By Mike Zwerin
26 January 2002 - The new year finds Mike Stern trapped between a
mega-media merger and an economic meltdown. First, his record company,
Atlantic, an historic label (John
Coltrane, Ray Charles, the
Jazz Quartet, Ornette
Coleman) founded by famed moguls and fans Ahmet and Nesui
Ertegun, was merged with Warner Brothers. That eventually became
Time-Warner, and now the guitarist-bandleader has been put on-hold by
the newly formed media giant AOL-Time-Warner, where downsizing is the
order of the day.
After making 10 CDs in 15 years for
Atlantic, he is in danger of being dropped. He could find a smaller,
independent record company (there have been offers), but such a change
would make it difficult if not impossible for him to get his current
release "Voices" marketed and heard. And who knows about
releases past and future.
In the more immediate future,
Stern is, or was, scheduled to begin a South American tour in
Santiago, Chile, on January 9th - followed by Argentina, Brazil,
Mexico and Panama. He's popular in South America; he toured Colombia
last year. However between riots, looting, devaluation and falling
governments, Argentina has become a whirlpool to be avoided and the
dates there are also on-hold. Coming in the middle, it puts the entire
tour up in the air. Stern is calling agents and impresarios to try and
fill the possible hole. (Either way, he's booked for three nights in
Tokyo at the end of January followed by a week (5 - 10 February 2002)
in the important New
York club Iridium.).
Having to fight to hold course
between such a geo-political Scylla and Charybdis is ironic for a
musician well known in the trade for just wanting to play. His
persistent enjoyment from making music after 25 years as a
professional is a big part of his personality and how good he is. He
still loves to spend hours practicing Coltrane improvisations at home.
But in the real world, in order to play he must also cast a band and
sell it, help set up the tours, co-produce and at times co-finance
his own recordings and keep nagging his multi-national record company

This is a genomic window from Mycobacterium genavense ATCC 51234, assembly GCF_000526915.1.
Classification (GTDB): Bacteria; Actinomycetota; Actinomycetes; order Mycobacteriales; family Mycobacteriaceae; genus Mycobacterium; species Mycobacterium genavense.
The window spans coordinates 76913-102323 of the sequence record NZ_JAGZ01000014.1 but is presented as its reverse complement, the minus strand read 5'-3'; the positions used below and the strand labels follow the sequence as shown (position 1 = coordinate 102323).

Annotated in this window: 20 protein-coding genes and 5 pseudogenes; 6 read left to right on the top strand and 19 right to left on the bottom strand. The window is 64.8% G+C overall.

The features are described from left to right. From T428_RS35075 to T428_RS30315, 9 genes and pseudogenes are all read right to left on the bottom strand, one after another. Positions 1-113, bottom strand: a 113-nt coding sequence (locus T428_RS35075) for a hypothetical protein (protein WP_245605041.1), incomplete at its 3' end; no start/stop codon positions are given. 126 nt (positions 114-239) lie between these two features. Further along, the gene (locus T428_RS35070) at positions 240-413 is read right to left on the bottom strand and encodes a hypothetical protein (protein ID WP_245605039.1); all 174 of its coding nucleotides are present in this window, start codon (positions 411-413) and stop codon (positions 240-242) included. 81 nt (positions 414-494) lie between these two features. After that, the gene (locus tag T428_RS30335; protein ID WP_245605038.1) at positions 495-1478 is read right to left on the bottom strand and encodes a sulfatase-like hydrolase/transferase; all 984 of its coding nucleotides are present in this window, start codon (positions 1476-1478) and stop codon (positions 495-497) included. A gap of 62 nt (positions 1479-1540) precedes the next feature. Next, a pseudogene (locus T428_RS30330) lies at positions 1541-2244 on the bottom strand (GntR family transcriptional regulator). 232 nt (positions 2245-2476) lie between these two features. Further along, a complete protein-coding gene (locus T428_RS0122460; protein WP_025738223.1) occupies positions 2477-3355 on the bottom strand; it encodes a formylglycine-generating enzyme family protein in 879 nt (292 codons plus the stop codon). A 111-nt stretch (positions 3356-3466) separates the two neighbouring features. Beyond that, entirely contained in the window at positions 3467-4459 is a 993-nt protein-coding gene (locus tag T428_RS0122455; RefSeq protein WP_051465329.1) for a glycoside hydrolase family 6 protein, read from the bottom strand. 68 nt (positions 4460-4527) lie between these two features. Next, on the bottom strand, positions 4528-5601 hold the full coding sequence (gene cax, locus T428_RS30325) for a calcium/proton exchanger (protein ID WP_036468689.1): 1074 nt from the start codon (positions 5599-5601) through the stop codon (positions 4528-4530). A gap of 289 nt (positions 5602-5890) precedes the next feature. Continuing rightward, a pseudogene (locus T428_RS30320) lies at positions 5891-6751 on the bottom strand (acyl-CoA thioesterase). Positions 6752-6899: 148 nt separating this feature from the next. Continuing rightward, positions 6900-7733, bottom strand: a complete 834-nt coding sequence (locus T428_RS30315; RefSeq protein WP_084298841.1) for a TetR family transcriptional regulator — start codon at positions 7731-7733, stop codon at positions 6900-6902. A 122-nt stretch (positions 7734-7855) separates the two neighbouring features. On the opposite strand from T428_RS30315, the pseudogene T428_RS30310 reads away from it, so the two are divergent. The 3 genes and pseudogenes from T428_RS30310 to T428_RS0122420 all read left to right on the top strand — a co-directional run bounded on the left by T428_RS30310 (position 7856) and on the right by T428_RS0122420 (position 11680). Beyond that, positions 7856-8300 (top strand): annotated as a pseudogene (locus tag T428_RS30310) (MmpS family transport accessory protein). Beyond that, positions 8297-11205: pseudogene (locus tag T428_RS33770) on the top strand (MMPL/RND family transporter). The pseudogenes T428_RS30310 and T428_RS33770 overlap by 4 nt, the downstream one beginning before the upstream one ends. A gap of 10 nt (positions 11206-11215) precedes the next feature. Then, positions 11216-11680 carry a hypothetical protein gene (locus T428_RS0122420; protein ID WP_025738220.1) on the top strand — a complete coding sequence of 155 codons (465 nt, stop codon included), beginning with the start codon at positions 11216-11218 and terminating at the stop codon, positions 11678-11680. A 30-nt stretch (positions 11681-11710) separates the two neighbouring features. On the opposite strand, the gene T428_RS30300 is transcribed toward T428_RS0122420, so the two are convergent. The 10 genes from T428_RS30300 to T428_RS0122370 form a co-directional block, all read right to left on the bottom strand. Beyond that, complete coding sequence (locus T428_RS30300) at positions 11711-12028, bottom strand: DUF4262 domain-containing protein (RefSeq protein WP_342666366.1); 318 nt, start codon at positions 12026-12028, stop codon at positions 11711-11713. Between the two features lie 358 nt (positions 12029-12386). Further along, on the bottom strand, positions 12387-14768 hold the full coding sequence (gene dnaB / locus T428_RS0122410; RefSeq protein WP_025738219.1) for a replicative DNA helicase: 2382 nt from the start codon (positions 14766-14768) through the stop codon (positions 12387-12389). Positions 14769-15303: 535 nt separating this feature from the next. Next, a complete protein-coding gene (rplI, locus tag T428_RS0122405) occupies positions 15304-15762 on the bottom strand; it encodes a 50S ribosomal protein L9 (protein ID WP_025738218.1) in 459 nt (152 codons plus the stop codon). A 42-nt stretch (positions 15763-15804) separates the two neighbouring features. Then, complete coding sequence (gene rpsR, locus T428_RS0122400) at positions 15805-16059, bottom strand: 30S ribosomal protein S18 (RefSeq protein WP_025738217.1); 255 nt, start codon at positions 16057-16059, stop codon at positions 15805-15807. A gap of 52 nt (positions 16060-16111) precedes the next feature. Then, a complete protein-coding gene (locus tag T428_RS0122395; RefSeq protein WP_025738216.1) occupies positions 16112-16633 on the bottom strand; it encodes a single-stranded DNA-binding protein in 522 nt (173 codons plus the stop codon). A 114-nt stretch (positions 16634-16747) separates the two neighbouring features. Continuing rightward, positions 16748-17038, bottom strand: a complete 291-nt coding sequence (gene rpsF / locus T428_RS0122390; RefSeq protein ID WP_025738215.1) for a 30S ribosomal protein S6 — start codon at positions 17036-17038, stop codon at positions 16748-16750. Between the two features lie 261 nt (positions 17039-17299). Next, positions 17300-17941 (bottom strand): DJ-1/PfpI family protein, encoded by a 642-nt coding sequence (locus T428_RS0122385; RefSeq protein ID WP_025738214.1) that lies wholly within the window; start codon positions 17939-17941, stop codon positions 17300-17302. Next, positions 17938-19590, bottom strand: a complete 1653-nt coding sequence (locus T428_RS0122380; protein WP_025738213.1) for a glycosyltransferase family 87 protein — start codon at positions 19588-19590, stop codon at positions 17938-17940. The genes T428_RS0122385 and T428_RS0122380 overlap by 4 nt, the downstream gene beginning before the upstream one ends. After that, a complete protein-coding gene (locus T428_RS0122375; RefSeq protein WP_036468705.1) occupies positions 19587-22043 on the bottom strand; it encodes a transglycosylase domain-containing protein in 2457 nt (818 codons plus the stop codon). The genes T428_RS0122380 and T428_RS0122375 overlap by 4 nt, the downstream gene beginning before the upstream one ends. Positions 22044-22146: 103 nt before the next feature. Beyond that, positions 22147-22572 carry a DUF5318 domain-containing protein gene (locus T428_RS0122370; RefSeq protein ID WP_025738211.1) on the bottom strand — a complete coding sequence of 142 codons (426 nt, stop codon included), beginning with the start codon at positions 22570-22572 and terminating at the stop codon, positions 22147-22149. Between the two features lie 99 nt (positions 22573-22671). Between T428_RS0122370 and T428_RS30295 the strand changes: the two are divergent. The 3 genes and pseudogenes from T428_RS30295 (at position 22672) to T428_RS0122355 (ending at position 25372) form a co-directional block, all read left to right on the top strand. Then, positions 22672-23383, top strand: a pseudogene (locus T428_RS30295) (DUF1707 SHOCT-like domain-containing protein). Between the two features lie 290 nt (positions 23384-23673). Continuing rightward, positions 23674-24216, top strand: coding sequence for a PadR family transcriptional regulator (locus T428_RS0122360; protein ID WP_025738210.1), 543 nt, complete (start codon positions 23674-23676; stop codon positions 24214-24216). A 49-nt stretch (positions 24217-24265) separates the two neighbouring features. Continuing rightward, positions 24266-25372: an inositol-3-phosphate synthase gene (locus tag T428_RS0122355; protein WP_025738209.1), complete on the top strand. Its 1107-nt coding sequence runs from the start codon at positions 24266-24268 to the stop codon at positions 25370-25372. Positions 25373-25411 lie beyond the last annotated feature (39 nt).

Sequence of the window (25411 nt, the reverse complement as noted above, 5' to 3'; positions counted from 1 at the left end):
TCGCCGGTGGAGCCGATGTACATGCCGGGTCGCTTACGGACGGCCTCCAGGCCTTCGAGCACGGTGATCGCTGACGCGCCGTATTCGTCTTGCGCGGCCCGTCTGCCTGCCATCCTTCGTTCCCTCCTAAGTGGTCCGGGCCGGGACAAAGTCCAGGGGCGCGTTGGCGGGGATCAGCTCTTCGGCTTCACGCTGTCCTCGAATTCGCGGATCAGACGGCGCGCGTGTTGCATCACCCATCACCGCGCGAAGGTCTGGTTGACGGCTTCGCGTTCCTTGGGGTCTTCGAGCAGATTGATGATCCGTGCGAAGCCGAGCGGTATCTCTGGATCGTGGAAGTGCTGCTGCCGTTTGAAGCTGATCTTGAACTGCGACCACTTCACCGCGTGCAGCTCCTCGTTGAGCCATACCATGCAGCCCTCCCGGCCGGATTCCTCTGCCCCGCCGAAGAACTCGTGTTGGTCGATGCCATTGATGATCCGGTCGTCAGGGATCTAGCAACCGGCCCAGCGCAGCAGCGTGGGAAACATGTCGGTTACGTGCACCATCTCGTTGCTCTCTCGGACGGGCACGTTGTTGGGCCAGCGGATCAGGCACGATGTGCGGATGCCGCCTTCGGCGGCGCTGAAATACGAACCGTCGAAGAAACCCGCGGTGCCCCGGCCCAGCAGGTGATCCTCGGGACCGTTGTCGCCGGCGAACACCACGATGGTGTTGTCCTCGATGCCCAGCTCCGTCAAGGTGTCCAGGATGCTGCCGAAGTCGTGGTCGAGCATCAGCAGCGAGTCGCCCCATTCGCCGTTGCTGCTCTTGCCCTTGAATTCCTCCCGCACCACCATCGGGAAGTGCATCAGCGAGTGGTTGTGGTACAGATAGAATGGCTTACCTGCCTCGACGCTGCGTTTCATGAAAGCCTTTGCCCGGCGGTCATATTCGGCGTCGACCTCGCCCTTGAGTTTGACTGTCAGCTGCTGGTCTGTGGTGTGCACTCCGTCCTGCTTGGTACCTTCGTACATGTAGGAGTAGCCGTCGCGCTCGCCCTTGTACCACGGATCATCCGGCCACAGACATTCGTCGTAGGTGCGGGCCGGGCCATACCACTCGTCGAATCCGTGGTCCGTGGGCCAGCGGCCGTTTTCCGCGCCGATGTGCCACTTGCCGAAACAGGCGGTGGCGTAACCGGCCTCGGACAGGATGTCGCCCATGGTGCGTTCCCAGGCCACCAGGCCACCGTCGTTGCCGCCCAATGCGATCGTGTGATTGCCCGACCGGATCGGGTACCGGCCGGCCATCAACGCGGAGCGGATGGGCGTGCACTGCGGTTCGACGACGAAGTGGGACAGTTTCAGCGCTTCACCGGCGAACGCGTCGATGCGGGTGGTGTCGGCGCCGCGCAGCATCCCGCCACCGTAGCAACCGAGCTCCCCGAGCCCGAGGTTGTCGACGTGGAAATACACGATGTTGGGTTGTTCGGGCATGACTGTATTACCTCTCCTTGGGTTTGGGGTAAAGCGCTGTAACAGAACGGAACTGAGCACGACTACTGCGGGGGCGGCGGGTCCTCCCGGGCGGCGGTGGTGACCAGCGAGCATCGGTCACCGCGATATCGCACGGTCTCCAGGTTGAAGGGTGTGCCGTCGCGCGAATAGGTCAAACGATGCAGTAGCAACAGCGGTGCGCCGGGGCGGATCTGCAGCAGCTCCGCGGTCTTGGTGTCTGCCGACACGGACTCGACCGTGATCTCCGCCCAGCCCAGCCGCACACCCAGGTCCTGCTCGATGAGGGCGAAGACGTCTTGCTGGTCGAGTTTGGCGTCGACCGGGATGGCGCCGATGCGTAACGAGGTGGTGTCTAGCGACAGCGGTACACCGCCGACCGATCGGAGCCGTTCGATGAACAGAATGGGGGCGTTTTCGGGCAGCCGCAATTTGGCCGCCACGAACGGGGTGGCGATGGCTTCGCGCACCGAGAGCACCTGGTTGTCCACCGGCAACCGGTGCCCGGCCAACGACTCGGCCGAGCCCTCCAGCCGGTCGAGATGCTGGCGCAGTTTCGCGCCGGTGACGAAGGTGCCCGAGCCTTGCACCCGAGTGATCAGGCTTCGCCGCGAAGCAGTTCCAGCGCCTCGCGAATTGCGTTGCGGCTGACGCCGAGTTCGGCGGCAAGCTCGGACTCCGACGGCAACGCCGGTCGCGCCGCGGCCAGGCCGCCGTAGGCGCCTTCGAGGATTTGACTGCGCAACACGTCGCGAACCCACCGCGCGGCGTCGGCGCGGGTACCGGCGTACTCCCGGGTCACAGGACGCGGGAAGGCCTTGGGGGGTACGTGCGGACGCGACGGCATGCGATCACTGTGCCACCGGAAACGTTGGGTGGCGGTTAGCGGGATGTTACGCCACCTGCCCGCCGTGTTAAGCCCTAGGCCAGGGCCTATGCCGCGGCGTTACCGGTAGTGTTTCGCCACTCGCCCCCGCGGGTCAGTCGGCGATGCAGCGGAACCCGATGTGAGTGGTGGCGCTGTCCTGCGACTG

to set up promotional tours like the one that brought him through
Along with Brad Mehldau, Joshua Redman and
very few others, the 55-year old Stern remains both a respected and
financially viable jazz act. That he plays electric guitar helps him
continue to find a young audience around the world. As do his credits.
For two years he was a sideman with Miles
Davis and is on the trumpeter's albums "Man With The Horn"
and "We Want Miles." He's worked with high-profile fusion
names like Blood, Sweat and Tears, Jaco Pastorius, David Sanborn and
StepsAhead. Explaining why most of his gigs are abroad, he said: "There
seems to be more interest in the arts in general in Japan and Europe.
It's called culture. In America, the closest thing we have to it is
agriculture." This was accompanied by a boyish smile, a shrug and
an unspoken apology for such silliness. His rock-flavored records sell
modestly but "enough so that the record company and I get our
money back and make a little profit and I can tour behind them."
Unlike pop records, quality jazz continues to
sell year after year in small quantities that eventually add up. All
10 of his albums remain in Atlantic's active catalogue, a rare
availability. This would probably change should Atlantic terminate
him. The distributor has to be willing to service the stores, and to
convince them that Stern is worth their shelf space. Stern has gotten
to know sales clerks and the office people who arrange interviews and
radio play and send out review copies in the Time-Warner offices
around the world.
Meanwhile, pre-occupied with synergy,
AOL-Time-Warner is considering consolidating several of its labels
into a new division. It is possible that the name Atlantic will just
disappear - presumably along with the jobs of many of those office
people around the world he's taken such trouble to stroke. Unlike
many, he considers interviews and networking as part of the job.
not about making lots of money, the most important thing is earning
it, no matter how little, with music. Stern still goes out of his way
to play for peanuts one or two nights a week in a tiny club called
the 55 on
Sheridan Square in Greenwich Village. As in other clubs like it
in Europe, guitarists often make up half the audience: "Sometimes
the bread isn't so great, and the clubs can be kind of funky. But it's
essential to continue to play for people. Miles used to say that he
was always trying to 'catch somebody.' Put your heart and soul into
your music and maybe you'll catch one person out front. Catching one
person will always be enough for me."
Zwerin has been jazz and rock critic for the International Herald
Tribune for the last twenty years. He was also the European
correspondent for The Village Voice. Zwerin is currently writing a
book called "Parisian Jazz Affair" for Yale University Press
and he is the jazz editor of Culturekiosque.com.